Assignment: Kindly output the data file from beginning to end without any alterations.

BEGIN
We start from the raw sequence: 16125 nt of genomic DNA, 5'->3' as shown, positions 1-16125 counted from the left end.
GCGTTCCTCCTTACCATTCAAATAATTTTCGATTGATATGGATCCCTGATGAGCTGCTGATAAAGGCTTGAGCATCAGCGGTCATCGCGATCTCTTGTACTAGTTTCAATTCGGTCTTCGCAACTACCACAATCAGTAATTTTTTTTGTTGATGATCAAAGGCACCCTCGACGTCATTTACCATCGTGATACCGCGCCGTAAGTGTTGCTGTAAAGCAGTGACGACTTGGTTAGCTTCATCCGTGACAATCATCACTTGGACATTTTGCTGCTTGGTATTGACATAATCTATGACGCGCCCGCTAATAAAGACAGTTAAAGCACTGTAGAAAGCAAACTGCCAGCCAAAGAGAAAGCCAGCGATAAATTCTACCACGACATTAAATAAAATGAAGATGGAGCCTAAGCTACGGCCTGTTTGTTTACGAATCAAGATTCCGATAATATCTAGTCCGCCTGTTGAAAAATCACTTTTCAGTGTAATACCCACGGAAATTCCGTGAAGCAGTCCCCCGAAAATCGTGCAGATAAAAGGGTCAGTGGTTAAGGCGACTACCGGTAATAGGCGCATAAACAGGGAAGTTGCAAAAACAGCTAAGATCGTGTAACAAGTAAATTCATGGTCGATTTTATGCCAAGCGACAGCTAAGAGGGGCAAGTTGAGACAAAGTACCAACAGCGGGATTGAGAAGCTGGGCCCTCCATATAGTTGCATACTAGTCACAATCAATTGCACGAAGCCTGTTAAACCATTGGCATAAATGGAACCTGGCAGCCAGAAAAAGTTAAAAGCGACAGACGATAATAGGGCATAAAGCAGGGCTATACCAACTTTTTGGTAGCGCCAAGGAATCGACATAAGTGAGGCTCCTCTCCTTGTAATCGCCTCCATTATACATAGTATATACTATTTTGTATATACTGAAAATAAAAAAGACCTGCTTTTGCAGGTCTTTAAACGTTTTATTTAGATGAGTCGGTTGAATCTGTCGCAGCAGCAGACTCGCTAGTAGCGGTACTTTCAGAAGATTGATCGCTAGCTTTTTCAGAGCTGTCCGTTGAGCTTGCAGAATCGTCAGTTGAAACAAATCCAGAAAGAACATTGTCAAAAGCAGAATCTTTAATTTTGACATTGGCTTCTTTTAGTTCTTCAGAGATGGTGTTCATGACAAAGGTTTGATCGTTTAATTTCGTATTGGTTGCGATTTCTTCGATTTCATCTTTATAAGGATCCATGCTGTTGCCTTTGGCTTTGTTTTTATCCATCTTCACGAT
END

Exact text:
We start from the raw sequence: 16125 nt of genomic DNA, 5'->3' as shown, positions 1-16125 counted from the left end.
GCGTTCCTCCTTACCATTCAAATAATTTTCGATTGATATGGATCCCTGATGAGCTGCTGATAAAGGCTTGAGCATCAGCGGTCATCGCGATCTCTTGTACTAGTTTCAATTCGGTCTTCGCAACTACCACAATCAGTAATTTTTTTTGTTGATGATCAAAGGCACCCTCGACGTCATTTACCATCGTGATACCGCGCCGTAAGTGTTGCTGTAAAGCAGTGACGACTTGGTTAGCTTCATCCGTGACAATCATCACTTGGACATTTTGCTGCTTGGTATTGACATAATCTATGACGCGCCCGCTAATAAAGACAGTTAAAGCACTGTAGAAAGCAAACTGCCAGCCAAAGAGAAAGCCAGCGATAAATTCTACCACGACATTAAATAAAATGAAGATGGAGCCTAAGCTACGGCCTGTTTGTTTACGAATCAAGATTCCGATAATATCTAGTCCGCCTGTTGAAAAATCACTTTTCAGTGTAATACCCACGGAAATTCCGTGAAGCAGTCCCCCGAAAATCGTGCAGATAAAAGGGTCAGTGGTTAAGGCGACTACCGGTAATAGGCGCATAAACAGGGAAGTTGCAAAAACAGCTAAGATCGTGTAACAAGTAAATTCATGGTCGATTTTATGCCAAGCGACAGCTAAGAGGGGCAAGTTGAGACAAAGTACCAACAGCGGGATTGAGAAGCTGGGCCCTCCATATAGTTGCATACTAGTCACAATCAATTGCACGAAGCCTGTTAAACCATTGGCATAAATGGAACCTGGCAGCCAGAAAAAGTTAAAAGCGACAGACGATAATAGGGCATAAAGCAGGGCTATACCAACTTTTTGGTAGCGCCAAGGAATCGACATAAGTGAGGCTCCTCTCCTTGTAATCGCCTCCATTATACATAGTATATACTATTTTGTATATACTGAAAATAAAAAAGACCTGCTTTTGCAGGTCTTTAAACGTTTTATTTAGATGAGTCGGTTGAATCTGTCGCAGCAGCAGACTCGCTAGTAGCGGTACTTTCAGAAGATTGATCGCTAGCTTTTTCAGAGCTGTCCGTTGAGCTTGCAGAATCGTCAGTTGAAACAAATCCAGAAAGAACATTGTCAAAAGCAGAATCTTTAATTTTGACATTGGCTTCTTTTAGTTCTTCAGAGATGGTGTTCATGACAAAGGTTTGATCGTTTAATTTCGTATTGGTTGCGATTTCTTCGATTTCATCTTTATAAGGATCCATGCTGTTGCCTTTGGCTTTGTTTTTATCCATCTTCACGAT